By the time we left the museum the weather had considerably changed. It was cold this morning but it had been dry but by the time we left the snow had started to fall and settle and it was fairly blustery as we headed to our next stop. We didn’t know if we’d have time for lunch or what there was around this area so we had planned ahead and bought a couple of pastries to tide us over until later in the afternoon and we ate those as we walked. Thankfully, the next site was very close and this was the palaces of the Belvedere, of which both the Upper and Lower buildings are home to art museums but it was just the Upper Belvedere that we (Elizabeth!) was interested in. This building houses the largest collection of works by Gustav Klimt anywhere in the world and Elizabeth was quite excited about seeing some of his better known works. We started off walking around the main galleries and there was a lot of portraits and landscapes and yawning until we at least found a room full of impressionist art and some Monet’s and Manet’s and a van Gogh. The highlight up until this point was an Asian girl waving her arms hysterically at a painting of Napoleon. Maybe she thought Bonaparte had a different meaning. We didn’t have long to wait though as through the next door we found the majority of the Klimt paintings. There had been a couple in the room before but this room housed 9 or 10 other works including his well known works “Judith” and “The Kiss”. I say “well known” but I would understand if you didn’t have a clue what I was talking about as quite frankly I wouldn’t have known who these paintings were by a year ago, let alone known who had painted them. I guess you call that educayshon. Anyway, Elizabeth was suitably excited and I was suitably under-awed. The fact that I didn’t like his work very much prior to coming here was almost overtaken by the blandness and, well, lack of style or structure in most of his other works. His famous paintings using the gaudy gold were done around 1906-7 but the museum had a series of simple landscapes from around 1911-12 which were just plain. You imagine that most artists develop a style and experiment more as they become more famous but it seemed like Klimt regressed. Maybe he thought doing more “normal” works would sell better and make him more money? Maybe his gold extravaganzas had made him rich and famous so he thought he could produce and sell any old rubbish? Who knows? Not me; not enough to care and research that’s for sure! His works from 1918 were quite interesting but more so for the fact they coincided with his death and were unfinished. They certainly appeared to have a bit more substance than most of his works from that decade. The rest of the gallery was pretty much as you’d expect with a load of baroque, gaudy religious paintings accompanying the so-called masterpieces. If you can’t tell, I’m becoming weary of art museums and am struggling to understand how some of these pieces can be bought and sold for millions of dollars. I have the same argument with sports players, too, but I’ve yet to lose interest in that!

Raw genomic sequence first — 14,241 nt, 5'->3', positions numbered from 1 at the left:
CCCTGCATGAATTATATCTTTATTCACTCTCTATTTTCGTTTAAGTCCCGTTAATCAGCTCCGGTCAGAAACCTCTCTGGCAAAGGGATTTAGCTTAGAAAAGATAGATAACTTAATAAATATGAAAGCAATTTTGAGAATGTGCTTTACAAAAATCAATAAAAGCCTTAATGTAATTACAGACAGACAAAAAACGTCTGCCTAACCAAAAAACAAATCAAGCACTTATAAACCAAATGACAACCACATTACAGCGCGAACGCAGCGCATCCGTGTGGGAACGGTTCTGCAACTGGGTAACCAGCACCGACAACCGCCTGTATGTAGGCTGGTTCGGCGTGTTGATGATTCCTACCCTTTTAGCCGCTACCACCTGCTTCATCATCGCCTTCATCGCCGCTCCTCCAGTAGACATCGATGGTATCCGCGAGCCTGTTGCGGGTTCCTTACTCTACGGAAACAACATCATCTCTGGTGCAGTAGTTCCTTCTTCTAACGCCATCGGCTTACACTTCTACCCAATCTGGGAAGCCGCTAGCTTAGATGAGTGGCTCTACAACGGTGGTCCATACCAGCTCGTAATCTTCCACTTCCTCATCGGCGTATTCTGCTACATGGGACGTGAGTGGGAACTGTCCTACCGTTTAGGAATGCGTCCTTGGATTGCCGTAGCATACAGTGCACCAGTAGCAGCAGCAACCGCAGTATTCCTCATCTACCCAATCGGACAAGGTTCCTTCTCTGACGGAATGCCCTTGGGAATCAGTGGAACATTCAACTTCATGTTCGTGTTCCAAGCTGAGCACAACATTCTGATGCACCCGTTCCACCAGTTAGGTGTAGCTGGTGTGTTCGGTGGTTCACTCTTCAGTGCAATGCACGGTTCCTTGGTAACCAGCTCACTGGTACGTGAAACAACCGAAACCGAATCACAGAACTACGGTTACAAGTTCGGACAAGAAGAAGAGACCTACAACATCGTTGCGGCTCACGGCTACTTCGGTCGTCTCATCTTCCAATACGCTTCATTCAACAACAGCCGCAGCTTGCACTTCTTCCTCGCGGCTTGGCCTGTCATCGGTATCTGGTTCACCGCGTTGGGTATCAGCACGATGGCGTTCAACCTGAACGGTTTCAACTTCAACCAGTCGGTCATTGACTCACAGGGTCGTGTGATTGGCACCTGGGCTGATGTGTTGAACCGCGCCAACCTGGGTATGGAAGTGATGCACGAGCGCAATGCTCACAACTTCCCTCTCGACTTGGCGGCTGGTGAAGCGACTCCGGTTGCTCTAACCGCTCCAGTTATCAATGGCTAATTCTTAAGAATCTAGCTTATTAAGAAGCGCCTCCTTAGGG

Coming out of the Upper Belvedere we were greeted by a snow covered lawn with most of the bushes hidden by the snow. We had to walk to the other end of the lawn so we decided to ignore the warning signs barring our way and trod our own footsteps through the snowy gardens until we reached the Lower Belvedere. We weren’t planning on going in the building to see the exhibits here but we were planning on trying the beers in the attached brewhouse! By this time we were really hungry too, our pastries barely denting our appetites. We were a little early for happy hour beers so we ordered a small beer each (lager for me, wheat beer for Elizabeth) to accompany our Viennese sausage and mustard. By the time we had finished our food happy hour had started and so this time we ordered a large beer (Märzen red beer for me, mixed light and dark for Elizabeth) and all for half the price. It was even cheaper than happy hour beers at the hostel!